The World Wide Tribe
The World Wide Tribe
The entire issue of the refugee crisis and immigration is a difficult topic in general. I know that this subject brings out all sides of arguments and viewpoints…it can’t help but touch politics and spider off into other messy aspects that impact our world. I urge you to take a few moments to read just a few of the individual stories that the World Wide Tribe posts on Instagram, Facebook, or their website. To see the faces and hear these stories will shed more light than any article or interview you will ever read. After speaking with Jasmine, I sat with the thoughts she shared. I personally feel though nothing ever has a black and white answer or fix, following our hearts and being compassionate is our highest calling as human beings, even if at times it goes beyond reason and logic.
Please note that "The Jungle," as the below video identifies, was bulldozed on October 27th, 2016. It nonetheless paints a vivid picture of the ongoing struggles refugee's face, and the people that work tirelessly to assist them.
Bri: Can you describe your first initial feeling of “The Jungle” when it was there and you began talking with the refugees?
Jasmine: The first day I went to the refugee camp in Calais, France, my feeling was very emotional and I was very shocked. I wasn't shocked because of the situation and the conditions people were living in. It wasn't the fact that people were sleeping in tents in the mud. It was much more the case of how the people that were living there were so misrepresented by the media. The people at the camp were very, very kind, and they were welcoming and they were open, loving, strong and heroic. They told me the craziest stories about their journeys. The media definitely portrayed them to be something to fear, you know? It was really shocking and upsetting to me. I felt emotionally connected to the people there more so than I expected to be. I shared a lot of laughs in those first few weeks in the camp and I realized there was a massive strength of human spirit and community. I truly realized we have a lot of similarities despite differences such as race, religion, culture, ethnicity and language. Underneath it all, we are all the same.
Bri: When you started helping the refugees and pulling resources together was it a gradual movement or did you kind of jump right in? Did you feel it was a calling of sorts?
Jasmine: It wasn't gradual, it was very overnight. After the first time I went to that camp in Calais (known as The Jungle) I wrote a Facebook post about it. I wrote that Facebook post just to share with my friends and family on my own personal page, to start telling the stories of some of the people I met that day. I woke up the next morning and that Facebook post went viral. It had been shared over 65,000 times. It was actually shocking and overwhelming. We were hit by people wanting to help and wanting to do something such as volunteer and donate. We raised a good sum of money in a matter of days. So it wasn't gradual and because of that I was absolutely ready to say that yes, this is my calling. The work I am doing is something that, more than anything ever before in my life, I feel is exactly what I am supposed to be doing. I couldn't imagine doing anything else right now. It overtook my life very quickly so I quit my job, my brother quit his job, and we started working more and more in the camp and it kind of grew from that one Facebook post.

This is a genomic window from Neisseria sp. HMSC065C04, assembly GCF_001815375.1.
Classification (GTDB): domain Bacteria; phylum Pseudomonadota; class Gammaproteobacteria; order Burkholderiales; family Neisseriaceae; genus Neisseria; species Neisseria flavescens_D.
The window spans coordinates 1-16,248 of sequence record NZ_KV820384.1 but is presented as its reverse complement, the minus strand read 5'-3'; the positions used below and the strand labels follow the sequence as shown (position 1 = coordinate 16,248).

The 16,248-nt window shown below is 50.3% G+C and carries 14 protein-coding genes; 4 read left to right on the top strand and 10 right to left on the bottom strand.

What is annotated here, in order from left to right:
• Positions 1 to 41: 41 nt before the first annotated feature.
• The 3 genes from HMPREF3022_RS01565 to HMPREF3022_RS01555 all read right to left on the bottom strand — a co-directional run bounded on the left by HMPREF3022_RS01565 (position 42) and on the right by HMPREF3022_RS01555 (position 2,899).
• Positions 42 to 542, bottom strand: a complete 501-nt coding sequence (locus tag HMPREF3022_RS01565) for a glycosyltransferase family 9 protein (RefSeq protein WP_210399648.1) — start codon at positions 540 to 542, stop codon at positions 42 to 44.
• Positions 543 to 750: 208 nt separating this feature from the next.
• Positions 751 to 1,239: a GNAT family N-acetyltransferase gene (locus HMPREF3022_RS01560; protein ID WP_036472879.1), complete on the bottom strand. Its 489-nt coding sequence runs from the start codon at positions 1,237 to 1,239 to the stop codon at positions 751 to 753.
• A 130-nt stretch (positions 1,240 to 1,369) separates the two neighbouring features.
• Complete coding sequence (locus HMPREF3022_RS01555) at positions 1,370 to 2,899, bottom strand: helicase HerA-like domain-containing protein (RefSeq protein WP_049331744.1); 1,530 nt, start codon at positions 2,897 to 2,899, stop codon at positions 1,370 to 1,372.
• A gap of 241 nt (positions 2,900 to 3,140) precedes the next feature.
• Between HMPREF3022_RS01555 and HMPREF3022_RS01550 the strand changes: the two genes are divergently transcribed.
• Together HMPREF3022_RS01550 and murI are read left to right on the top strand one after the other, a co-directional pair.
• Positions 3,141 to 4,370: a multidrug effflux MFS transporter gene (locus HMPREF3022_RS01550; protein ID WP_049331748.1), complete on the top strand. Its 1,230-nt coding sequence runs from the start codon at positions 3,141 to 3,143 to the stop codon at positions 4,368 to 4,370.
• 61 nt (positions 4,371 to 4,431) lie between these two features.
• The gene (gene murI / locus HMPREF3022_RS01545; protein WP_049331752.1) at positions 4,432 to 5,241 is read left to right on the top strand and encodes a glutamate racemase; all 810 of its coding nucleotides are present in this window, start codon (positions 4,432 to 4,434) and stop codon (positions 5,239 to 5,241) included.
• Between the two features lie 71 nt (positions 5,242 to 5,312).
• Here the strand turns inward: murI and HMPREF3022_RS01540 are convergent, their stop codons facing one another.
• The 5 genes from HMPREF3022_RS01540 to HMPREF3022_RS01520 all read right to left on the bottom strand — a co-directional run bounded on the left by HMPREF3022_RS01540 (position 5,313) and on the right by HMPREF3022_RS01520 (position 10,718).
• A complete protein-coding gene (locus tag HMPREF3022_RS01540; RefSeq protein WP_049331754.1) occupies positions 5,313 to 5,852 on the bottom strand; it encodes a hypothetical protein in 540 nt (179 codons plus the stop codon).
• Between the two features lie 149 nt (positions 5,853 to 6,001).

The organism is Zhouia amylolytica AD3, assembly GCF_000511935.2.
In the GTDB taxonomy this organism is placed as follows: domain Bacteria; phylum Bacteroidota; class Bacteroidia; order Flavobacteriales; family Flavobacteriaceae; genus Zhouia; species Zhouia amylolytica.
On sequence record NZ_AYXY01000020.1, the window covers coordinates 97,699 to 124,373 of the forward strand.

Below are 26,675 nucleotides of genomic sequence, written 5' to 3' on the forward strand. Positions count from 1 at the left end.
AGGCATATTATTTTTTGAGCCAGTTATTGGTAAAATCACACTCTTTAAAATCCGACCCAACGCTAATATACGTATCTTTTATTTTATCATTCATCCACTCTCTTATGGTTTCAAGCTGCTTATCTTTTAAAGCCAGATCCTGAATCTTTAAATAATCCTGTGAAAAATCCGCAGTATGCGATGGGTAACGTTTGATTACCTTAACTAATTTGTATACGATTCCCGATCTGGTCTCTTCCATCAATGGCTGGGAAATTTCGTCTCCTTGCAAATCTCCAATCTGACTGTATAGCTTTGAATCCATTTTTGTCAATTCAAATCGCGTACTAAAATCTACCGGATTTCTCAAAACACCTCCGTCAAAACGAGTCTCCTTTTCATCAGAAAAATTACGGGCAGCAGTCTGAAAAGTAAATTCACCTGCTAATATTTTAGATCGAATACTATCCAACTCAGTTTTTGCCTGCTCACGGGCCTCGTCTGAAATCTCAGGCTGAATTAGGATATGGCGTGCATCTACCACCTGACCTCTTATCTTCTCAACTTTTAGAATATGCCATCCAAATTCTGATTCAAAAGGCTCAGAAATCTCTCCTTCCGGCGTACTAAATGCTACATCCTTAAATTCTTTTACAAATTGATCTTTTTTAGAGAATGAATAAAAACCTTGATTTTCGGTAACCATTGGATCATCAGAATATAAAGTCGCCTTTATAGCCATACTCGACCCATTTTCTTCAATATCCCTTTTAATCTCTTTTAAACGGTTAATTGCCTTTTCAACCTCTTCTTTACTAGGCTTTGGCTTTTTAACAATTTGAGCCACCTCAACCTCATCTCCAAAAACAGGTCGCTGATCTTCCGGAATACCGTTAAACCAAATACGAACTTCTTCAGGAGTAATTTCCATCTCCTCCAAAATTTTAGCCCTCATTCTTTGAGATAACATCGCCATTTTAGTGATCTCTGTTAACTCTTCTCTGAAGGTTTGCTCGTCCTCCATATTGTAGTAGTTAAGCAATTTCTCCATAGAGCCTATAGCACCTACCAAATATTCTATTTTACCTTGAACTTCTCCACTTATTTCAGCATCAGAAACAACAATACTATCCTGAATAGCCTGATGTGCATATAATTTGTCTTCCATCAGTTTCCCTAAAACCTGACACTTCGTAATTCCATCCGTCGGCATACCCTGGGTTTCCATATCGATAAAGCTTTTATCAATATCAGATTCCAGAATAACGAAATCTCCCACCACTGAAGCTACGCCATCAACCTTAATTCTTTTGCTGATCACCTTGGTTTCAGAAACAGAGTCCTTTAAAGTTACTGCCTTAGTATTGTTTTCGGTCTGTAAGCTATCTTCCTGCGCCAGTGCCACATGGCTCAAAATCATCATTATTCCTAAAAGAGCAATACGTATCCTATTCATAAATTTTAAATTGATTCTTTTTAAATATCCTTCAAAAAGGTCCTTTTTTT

Bri: I heard an expression recently that stuck with me. It was “Allow your head to drop into your heart and let that lead the way.”
Jasmine: Absolutely, for sure. I think that's very key to definitely listen to your heart in these things because your head will reason with you and potentially tell you otherwise. I know one hundred percent that I'm on my life’s path right now for sure.
Bri: I think a lot of people question “how can there be a God?” when they hear refugees’ stories, or see things on the news that are so disheartening. I personally met a few people in my life that will say, “…hearing such and such makes me question if there is a God.” They think if there is a higher power, how would it allow for such atrocities to happen? Do you have any thoughts on this?
Jasmine: I would say what I've learned from working in the space, is that what comes out of the most testing and difficult times are the most beautiful times. To feel immense happiness and joy you need to feel pain and you need to experience both of those things to really live a fulfilled and rich life. Actually what I've seen is in the direst situations people find what we as a Western society often search for… and that is ultimate love and support for one another and unity of spirit. It's interesting because the people in the camps I work in don't have material possessions, such as a house, car, etcetera. But actually in Western culture we are really searching for something that they have an abundance, which is love and support of one another, and community. I definitely don't have that feeling of, “how can there be a God?” when these things are happening in the world. I see the beauty in these things and people coming out of the situations.
Bri: This might sound strange or be a hard concept for some, but I truly believe that pain and suffering can be a tool and as an opportunity for us as to evolve and grow… out of the darkness a new reality can be created. I know the camp in Calais is no longer there, and that the French government moved the people staying there to a new facility, correct?